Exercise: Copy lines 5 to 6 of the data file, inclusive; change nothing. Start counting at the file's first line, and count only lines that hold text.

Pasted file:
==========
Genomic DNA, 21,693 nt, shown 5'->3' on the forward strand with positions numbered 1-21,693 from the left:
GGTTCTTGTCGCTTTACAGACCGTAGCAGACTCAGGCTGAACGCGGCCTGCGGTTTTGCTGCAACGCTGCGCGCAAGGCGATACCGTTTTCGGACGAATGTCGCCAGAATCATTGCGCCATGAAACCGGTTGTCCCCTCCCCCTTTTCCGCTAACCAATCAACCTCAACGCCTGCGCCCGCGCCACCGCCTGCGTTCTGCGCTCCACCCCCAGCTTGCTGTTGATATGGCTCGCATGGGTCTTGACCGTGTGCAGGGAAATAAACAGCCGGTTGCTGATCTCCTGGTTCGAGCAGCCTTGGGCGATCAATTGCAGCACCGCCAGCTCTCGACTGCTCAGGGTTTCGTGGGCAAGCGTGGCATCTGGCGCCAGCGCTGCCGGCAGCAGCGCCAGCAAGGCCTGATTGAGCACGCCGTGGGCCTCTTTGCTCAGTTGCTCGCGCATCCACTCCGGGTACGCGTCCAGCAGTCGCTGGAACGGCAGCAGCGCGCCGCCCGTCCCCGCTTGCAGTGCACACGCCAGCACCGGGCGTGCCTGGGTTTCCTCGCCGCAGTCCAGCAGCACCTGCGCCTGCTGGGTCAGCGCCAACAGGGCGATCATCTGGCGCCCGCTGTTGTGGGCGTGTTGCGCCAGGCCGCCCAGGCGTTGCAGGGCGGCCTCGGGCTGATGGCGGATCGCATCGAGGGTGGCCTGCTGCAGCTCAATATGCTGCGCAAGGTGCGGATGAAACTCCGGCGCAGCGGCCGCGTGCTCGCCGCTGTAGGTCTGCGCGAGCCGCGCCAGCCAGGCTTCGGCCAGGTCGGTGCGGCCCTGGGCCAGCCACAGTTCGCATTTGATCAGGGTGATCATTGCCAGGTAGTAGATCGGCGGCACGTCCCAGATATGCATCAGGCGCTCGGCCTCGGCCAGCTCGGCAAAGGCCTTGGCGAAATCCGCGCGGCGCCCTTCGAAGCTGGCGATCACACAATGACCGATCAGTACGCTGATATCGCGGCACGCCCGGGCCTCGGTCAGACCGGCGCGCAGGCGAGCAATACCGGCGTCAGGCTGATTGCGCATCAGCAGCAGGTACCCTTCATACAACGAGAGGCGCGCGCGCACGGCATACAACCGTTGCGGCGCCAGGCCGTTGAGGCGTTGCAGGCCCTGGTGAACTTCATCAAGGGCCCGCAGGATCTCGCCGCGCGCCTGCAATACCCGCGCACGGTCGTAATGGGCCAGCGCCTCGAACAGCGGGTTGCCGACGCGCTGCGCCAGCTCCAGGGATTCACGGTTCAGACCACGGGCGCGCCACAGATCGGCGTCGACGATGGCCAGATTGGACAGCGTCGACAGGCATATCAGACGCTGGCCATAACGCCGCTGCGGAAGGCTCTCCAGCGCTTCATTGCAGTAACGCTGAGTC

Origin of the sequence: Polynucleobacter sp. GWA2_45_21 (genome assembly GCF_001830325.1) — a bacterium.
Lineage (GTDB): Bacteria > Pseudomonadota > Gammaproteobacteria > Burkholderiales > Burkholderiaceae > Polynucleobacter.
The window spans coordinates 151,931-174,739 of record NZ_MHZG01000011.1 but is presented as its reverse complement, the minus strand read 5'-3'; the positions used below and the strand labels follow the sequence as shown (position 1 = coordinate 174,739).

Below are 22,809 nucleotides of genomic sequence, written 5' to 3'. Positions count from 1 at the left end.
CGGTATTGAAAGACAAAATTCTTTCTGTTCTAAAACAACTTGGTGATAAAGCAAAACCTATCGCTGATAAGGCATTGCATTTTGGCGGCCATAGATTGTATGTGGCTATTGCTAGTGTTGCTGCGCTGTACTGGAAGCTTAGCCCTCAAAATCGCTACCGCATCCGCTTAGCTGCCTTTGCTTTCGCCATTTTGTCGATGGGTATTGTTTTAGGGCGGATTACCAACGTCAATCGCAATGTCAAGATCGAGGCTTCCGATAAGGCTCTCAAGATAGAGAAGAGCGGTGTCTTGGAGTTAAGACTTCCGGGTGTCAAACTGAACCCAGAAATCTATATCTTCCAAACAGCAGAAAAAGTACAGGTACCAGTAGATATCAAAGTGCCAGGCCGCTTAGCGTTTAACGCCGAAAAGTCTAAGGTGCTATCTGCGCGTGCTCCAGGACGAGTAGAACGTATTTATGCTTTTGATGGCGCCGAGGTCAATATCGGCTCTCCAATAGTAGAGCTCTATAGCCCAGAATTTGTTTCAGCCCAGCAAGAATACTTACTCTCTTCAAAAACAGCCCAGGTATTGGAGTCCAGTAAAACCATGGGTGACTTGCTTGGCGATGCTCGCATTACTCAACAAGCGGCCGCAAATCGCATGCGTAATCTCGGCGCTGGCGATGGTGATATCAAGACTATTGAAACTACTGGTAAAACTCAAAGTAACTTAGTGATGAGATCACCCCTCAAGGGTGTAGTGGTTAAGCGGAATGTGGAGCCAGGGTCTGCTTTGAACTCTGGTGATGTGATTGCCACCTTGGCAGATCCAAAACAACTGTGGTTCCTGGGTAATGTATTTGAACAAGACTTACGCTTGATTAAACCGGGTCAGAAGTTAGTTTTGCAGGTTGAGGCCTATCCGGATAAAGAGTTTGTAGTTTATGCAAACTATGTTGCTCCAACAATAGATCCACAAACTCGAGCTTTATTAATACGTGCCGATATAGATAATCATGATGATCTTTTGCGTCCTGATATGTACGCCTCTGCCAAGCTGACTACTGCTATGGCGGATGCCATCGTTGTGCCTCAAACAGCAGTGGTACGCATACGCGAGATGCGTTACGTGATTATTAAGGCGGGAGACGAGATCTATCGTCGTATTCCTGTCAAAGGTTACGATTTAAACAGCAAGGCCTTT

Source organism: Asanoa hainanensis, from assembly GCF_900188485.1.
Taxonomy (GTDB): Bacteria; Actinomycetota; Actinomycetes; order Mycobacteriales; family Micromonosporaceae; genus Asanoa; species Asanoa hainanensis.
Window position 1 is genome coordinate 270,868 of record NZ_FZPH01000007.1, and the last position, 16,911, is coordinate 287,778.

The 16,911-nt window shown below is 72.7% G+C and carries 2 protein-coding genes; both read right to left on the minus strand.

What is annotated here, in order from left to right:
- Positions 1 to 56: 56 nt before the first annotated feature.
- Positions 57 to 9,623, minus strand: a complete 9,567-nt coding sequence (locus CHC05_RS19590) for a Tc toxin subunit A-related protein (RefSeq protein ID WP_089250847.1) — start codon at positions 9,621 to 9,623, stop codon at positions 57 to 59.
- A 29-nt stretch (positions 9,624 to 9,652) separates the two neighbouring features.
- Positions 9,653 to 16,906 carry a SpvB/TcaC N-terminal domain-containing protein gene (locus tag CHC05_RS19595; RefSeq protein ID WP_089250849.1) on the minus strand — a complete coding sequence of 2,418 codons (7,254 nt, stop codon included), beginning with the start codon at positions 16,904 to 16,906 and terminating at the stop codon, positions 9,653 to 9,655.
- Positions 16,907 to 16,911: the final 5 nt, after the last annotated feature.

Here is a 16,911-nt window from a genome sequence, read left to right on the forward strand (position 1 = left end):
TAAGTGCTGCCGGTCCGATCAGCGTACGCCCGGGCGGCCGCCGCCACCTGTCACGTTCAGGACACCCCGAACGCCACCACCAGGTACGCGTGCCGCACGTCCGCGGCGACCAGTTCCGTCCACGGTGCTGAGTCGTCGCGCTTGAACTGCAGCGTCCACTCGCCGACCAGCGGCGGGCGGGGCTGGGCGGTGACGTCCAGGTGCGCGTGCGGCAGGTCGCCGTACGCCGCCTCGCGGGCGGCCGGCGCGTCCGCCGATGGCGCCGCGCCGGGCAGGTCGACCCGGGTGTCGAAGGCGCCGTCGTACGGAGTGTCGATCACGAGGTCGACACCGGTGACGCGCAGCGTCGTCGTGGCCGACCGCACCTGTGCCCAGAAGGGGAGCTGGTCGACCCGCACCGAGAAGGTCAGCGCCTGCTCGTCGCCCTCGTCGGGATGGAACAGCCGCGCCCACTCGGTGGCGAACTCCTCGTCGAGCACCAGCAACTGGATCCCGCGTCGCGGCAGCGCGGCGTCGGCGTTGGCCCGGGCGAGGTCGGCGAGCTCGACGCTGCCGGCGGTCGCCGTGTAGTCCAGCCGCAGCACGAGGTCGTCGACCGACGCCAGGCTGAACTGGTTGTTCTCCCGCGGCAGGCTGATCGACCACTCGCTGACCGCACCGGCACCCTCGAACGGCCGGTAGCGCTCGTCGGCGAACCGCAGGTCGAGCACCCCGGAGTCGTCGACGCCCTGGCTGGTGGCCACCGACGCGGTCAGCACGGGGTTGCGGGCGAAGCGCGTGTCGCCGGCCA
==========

The window spans coordinates 151,931-174,739 of record NZ_MHZG01000011.1 but is presented as its reverse complement, the minus strand read 5'-3'; the positions used below and the strand labels follow the sequence as shown (position 1 = coordinate 174,739).

Below are 22,809 nucleotides of genomic sequence, written 5' to 3'. Positions count from 1 at the left end.